The records the FTC amasses could ultimately influence its thinking about Silicon Valley and its size, sparking investigations, resulting in tough punishments or prompting the commission to seek further enforcement powers from Congress once it concludes its work.
“All of our options are on the table,” FTC Chairman Joseph J. Simons said Tuesday, later adding that the range of actions the agency could take includes “unwinding” anti-competitive mergers and acquisitions.
Amazon, Apple, Facebook and Alphabet, which owns Google, declined to comment. Microsoft did not immediately respond. (Amazon founder and chief executive Jeff Bezos owns The Washington Post.)
The inquiry announced Tuesday differs from a traditional investigation: Using what’s known as its 6(b) authority, the FTC can embark on wide-ranging reviews of entire industries without necessarily bringing a law-enforcement action. The agency in the past has invoked such powers to delve deep into drug prices, alcohol ads and gas gouging, experts said, often ushering about major changes in the markets and companies it studies.
With Big Tech, the FTC is particularly interested in the smaller start-ups purchased by Apple, Amazon, Facebook, Google’s parent company and Microsoft. Such deals typically aren’t large enough to require companies under law to report them to agencies such as the FTC, which would then review them for competition concerns. The document demands sent to the five tech giants require them to demystify these transactions, explaining their acquisition strategies and the ways they ingested start-ups — and the data they amassed — into their own services.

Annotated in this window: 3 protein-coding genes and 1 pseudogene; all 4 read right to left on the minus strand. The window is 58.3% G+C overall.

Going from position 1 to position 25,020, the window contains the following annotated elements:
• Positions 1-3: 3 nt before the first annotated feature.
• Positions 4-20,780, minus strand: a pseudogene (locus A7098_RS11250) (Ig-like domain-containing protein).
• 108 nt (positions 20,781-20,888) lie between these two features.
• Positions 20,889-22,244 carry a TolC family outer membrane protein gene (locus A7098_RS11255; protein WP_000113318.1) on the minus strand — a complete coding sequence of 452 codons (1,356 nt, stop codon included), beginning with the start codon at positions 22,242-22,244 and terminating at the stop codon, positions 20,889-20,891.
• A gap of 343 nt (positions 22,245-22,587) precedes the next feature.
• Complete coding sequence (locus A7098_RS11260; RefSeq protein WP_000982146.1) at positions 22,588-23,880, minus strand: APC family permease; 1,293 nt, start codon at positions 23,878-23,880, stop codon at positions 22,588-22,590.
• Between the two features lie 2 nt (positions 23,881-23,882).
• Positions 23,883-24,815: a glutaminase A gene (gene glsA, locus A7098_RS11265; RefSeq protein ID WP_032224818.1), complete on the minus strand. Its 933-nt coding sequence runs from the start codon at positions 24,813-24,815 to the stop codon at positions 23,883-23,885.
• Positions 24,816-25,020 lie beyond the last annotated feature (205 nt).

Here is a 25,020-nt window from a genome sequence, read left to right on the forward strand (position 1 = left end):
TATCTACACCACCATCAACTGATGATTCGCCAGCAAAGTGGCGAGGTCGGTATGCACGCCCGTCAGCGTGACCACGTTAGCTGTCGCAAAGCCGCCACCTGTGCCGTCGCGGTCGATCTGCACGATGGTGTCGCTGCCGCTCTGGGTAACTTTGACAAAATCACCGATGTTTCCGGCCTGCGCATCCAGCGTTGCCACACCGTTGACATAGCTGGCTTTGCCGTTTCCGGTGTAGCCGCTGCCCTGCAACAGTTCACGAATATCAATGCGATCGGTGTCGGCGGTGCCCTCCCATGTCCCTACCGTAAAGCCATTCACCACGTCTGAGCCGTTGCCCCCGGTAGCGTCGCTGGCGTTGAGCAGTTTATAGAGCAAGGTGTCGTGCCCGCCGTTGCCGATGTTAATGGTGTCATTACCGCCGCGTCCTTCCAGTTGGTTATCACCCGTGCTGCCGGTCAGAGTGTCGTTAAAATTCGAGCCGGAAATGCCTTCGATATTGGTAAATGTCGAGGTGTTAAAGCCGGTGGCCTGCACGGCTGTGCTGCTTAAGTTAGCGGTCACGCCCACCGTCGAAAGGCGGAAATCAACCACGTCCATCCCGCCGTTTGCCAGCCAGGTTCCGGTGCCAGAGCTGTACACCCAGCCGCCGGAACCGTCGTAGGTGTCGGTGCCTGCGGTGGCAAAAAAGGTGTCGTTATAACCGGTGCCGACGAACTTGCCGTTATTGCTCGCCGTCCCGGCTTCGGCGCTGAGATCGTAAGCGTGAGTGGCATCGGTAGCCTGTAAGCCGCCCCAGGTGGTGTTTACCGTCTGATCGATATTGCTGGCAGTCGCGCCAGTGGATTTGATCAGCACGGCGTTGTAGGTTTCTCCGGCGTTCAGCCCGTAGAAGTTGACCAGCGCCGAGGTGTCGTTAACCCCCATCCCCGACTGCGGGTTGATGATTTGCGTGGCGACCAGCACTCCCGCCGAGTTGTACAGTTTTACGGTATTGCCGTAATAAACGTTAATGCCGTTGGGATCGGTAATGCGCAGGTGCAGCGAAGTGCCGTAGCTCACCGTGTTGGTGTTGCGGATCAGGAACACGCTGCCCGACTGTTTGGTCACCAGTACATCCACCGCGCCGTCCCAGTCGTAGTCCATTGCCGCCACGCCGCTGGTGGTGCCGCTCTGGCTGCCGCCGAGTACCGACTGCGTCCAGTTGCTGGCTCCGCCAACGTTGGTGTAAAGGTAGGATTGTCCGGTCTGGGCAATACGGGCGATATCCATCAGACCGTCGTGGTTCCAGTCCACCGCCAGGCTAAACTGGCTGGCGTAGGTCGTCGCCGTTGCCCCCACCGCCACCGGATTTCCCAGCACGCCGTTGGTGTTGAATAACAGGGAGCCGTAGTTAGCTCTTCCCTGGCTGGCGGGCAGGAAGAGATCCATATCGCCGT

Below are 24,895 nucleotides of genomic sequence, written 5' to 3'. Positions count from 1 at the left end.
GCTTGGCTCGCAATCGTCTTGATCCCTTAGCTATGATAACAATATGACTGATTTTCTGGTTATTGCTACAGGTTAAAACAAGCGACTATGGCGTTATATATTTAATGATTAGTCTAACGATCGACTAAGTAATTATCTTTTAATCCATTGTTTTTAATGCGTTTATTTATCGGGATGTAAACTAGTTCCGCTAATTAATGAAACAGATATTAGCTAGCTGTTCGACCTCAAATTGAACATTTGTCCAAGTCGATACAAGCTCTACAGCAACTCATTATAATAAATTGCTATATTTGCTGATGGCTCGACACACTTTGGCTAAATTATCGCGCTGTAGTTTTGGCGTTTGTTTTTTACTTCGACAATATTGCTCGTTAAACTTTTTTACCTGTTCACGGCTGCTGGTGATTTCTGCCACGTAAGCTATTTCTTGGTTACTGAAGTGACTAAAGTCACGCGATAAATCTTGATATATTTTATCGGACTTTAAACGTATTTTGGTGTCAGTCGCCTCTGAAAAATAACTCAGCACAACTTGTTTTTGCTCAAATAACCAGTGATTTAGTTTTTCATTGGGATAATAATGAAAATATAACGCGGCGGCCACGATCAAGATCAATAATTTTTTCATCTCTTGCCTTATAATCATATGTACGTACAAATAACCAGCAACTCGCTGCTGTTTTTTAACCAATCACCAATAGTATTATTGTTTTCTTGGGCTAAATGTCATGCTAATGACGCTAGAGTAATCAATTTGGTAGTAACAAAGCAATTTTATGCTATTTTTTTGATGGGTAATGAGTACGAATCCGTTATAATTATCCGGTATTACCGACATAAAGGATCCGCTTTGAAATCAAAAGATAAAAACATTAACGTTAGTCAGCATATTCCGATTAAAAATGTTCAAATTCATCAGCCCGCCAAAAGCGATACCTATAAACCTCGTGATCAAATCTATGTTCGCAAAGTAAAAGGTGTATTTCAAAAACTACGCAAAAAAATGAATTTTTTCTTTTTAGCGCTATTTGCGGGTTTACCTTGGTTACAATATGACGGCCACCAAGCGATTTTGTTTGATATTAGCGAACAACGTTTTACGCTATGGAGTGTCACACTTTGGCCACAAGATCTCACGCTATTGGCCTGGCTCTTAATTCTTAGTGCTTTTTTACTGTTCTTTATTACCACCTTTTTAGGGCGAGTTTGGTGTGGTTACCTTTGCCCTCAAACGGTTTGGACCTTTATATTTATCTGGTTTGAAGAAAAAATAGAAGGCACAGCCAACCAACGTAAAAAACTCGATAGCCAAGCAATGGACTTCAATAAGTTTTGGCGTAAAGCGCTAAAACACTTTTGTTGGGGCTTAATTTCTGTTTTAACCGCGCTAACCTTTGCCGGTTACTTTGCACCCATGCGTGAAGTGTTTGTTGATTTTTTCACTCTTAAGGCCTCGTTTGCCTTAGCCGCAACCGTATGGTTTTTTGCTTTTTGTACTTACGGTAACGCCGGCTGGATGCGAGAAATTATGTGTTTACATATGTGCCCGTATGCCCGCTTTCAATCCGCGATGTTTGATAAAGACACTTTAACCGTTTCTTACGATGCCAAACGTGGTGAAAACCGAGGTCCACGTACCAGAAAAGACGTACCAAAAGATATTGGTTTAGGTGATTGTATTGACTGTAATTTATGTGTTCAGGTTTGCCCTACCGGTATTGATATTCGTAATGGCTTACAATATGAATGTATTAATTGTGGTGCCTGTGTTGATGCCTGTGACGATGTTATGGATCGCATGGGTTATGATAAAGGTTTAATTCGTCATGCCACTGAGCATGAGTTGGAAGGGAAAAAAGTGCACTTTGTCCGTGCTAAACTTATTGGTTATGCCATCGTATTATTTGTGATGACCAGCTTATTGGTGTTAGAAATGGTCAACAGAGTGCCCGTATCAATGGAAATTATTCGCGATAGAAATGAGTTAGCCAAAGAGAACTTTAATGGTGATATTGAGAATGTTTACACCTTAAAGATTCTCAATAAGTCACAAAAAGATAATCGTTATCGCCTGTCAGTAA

“The acquisition practices of the leading tech companies long have been the subject of tremendous scrutiny, and this will be an opportunity to assemble the best body of data on how many of these deals took place and what their competitive significance was,” said William Kovacic, a top professor at George Washington University’s law school who previously served on the FTC.
“It can lead you either to go to the Congress and say, ‘We need change in the law,’ and it can guide your own law enforcement decision-making.”
The FTC’s heightened interest in Big Tech — and the mergers that helped enhance tech giants’ footprints — comes at a moment when regulators around the country are intensifying their scrutiny of an industry that long had avoided it. Amazon, Facebook and Google each are facing a raft of investigations by state and federal authorities, including the FTC, which has focused in particular on the social networking giant’s past acquisitions of WhatsApp and Instagram.
The Justice Department also has embarked on a wide-ranging probe of search engines, social networking and e-commerce, exploring dominant companies in those industries. That probe will take companies to San Francisco this week, as regulators seek to learn the extent to which tech giants such as Facebook and Google have crowded out investment in new companies that might challenge them.
Lawmakers on Capitol Hill have embarked on their own review of the industry, exploring whether federal antitrust law needs to be updated for the digital age. Some members of Congress who long have questioned Silicon Valley’s corporate footprint praised the FTC, urging it to use the data it gathers to take aim at Big Tech.
“While I welcome this announcement, it’s no substitute for action,” Sen. Richard Blumenthal (D-Conn.) said in a statement. “The FTC must demonstrate a willingness to forcefully stand up to Big Tech by scrutinizing every deal and taking vigorous action to stop the dangerous and destructive consolidation in the tech industry.”